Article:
Human beings have been collaborating since the first mastodon hunt, but today there is more collaboration than ever. From the marketplace to the battlefield, no one’s going it alone.
The difference now is that we are where Marshall McLuhan and Alvin Toffler said we’d be — the world is an electronic village in which the power of small groups to disrupt the status quo is soaring and response times are fast approaching zero. Digital technology has changed everything.
Or has it? Technology is an essential element of collaboration, but it’s no silver bullet. It can take out the friction, but in this era of big data, there are still plenty of big collaborative failures.
What makes collaboration so hard? It necessitates reaching across boundaries, building trust quickly, joining the assets of multiple networks, and making everything work together. All in an environment where you may have little or no formal authority, yet face the challenge of overcoming legacy systems, slow-moving bureaucracies, and mind-sets that favor collaboration only as a last resort.
In short, successful collaboration requires leadership. This excerpt from a book by Cisco executives Ron Ricci and Carl Wiese explains the key behaviors that leaders must exhibit to support and enhance collaboration. Every leader looking to unpack the riddle of collaboration and chart a sure path forward should read it.
— Zachary Tumin and William Bratton
An excerpt from Chapter 2 of The Collaboration Imperative: Executive Strategies for Unlocking Your Organization’s True Potential
In order to become a chief catalyst for collaboration, you will have to model behaviors that embody the way you’d like your employees to work. For 150 years, corporations, governments and militaries were built for up-and-down leadership, with incentives and rewards that discouraged cross-organization thinking and, in many cases, actually created or encouraged internal competition. Your challenge is to develop and model the behaviors required to inspire people and teams to genuinely break through organizational silos and make collaboration a competitive advantage.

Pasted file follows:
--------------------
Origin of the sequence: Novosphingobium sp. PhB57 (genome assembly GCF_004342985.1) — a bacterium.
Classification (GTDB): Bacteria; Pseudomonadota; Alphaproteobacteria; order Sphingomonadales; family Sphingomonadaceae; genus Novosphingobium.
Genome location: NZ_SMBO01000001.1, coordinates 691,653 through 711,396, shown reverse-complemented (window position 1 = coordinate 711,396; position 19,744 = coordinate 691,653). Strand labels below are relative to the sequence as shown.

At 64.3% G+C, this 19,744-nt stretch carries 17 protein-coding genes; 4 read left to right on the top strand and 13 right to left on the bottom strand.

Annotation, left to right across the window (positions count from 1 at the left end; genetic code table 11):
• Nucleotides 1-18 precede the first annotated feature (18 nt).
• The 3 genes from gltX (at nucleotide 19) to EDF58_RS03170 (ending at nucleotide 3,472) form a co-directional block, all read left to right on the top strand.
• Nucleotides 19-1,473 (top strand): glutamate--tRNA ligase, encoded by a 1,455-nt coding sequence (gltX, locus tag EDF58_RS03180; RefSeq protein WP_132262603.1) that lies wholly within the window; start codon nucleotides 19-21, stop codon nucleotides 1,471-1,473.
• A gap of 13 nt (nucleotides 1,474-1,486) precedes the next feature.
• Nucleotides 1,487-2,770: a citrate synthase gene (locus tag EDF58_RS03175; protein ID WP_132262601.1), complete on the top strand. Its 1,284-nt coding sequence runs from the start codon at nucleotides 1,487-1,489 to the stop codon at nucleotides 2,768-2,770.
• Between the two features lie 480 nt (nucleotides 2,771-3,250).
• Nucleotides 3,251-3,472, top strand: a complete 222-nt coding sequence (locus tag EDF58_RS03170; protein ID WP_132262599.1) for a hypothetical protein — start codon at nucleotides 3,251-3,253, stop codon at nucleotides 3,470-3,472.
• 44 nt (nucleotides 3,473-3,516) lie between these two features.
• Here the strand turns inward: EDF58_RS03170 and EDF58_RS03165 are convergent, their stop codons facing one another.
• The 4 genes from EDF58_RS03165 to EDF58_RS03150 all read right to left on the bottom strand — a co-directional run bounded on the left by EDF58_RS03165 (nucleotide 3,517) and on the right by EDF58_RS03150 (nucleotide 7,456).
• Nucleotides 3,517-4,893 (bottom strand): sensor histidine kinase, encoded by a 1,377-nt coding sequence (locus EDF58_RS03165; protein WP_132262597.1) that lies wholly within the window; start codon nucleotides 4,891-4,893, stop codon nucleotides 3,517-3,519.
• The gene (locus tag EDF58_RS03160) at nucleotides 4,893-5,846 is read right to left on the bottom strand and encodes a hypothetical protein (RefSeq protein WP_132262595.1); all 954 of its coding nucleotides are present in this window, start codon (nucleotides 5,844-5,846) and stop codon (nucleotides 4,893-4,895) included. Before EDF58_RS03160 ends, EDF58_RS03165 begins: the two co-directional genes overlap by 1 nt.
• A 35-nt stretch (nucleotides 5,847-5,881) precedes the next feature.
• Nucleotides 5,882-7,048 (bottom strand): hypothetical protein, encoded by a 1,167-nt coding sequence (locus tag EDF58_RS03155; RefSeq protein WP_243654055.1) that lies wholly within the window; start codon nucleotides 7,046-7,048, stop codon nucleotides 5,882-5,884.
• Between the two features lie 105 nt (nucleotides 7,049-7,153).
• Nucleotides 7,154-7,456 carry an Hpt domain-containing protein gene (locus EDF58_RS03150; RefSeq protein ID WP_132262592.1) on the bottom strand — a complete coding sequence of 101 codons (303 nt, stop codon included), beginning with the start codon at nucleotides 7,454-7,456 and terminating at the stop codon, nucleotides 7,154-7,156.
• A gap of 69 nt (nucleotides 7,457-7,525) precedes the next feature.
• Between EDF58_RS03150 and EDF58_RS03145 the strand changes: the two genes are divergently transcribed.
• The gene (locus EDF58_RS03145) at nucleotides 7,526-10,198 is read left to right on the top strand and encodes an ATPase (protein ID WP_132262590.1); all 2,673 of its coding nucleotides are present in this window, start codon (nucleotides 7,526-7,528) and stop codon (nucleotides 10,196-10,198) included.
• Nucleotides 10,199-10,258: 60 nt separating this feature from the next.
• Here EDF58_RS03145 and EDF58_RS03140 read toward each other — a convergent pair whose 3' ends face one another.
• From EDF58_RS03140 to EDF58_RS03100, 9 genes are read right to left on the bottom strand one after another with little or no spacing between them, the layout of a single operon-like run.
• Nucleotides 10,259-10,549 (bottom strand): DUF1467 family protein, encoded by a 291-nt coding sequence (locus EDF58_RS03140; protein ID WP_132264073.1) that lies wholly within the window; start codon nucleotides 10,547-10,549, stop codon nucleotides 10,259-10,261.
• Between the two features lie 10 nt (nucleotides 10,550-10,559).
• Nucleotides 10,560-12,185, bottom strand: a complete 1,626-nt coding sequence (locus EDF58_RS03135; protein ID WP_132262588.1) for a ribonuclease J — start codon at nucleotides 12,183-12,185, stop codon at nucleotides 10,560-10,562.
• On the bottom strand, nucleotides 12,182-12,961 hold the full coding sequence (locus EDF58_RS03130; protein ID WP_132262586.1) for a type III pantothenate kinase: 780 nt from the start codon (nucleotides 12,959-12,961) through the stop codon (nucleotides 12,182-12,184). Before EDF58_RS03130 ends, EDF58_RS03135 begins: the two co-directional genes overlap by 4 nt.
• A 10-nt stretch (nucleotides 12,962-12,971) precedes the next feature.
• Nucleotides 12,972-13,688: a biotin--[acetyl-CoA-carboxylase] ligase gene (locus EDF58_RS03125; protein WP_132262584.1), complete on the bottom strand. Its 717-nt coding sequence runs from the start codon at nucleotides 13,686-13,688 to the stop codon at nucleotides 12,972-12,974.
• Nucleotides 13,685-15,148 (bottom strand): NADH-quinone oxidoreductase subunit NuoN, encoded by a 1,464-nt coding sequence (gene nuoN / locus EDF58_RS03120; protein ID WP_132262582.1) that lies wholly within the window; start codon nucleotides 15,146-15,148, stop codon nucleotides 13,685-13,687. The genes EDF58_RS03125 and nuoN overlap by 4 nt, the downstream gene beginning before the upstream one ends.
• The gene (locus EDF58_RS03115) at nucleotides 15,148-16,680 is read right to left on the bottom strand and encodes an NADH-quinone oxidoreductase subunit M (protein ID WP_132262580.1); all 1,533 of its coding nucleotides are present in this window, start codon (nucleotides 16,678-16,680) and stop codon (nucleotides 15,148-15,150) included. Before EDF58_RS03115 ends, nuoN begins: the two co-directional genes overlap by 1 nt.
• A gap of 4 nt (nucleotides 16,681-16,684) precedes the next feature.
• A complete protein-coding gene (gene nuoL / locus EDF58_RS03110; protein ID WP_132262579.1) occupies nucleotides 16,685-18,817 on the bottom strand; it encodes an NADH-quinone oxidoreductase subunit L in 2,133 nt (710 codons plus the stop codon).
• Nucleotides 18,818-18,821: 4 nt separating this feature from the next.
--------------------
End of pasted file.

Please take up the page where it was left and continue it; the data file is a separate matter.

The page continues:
How you lead your people has a direct impact on your ability to eliminate or mitigate the types of human behaviors that slow organizations down. In our experience, both inside Cisco and with our customers, highly collaborative leaders share four leadership traits. They:
- Focus on authentic leadership and eschew passive aggressiveness
- Relentlessly pursue transparent decision making
- View resources as instruments of action, not as possessions
- Codify the relationship between decision rights, accountability and rewards
Focus on authentic leadership and eschew passive aggressiveness. For collaboration to succeed, leaders need to be authentic. Cisco studied which characteristics of leaders on collaborative teams are most important, and we found that the most critical attribute was a leader’s willingness to follow through on commitments. This involves two elements.
First, as a leader of a team, department or business unit with people, budgets and resources under your control, you must follow through on organizational commitments. Unfortunately, people don’t always do what they promise. Passive aggressiveness is a subtle, nuanced form of human behavior in which people find ways to undermine others. They often give tacit agreement in a meeting, for example, but then proceed to take counterproductive action once the meeting is over. Or they might agree to help another team, but then are slow to follow through or put an under-performer on the assignment. Think of how much organizational inertia is created because leaders don’t always do what they say they will do.
Second, when there is disagreement about a decision — one made by you or someone else — fight the instinct to make it personal. Ultimately, most disagreements are not personal in nature, but rather result from differing approaches to making a decision. The more you focus on communicating what drives your decision making, the more time you can spend making good decisions instead of arguing a choice with a peer. This leads us to the next leadership trait.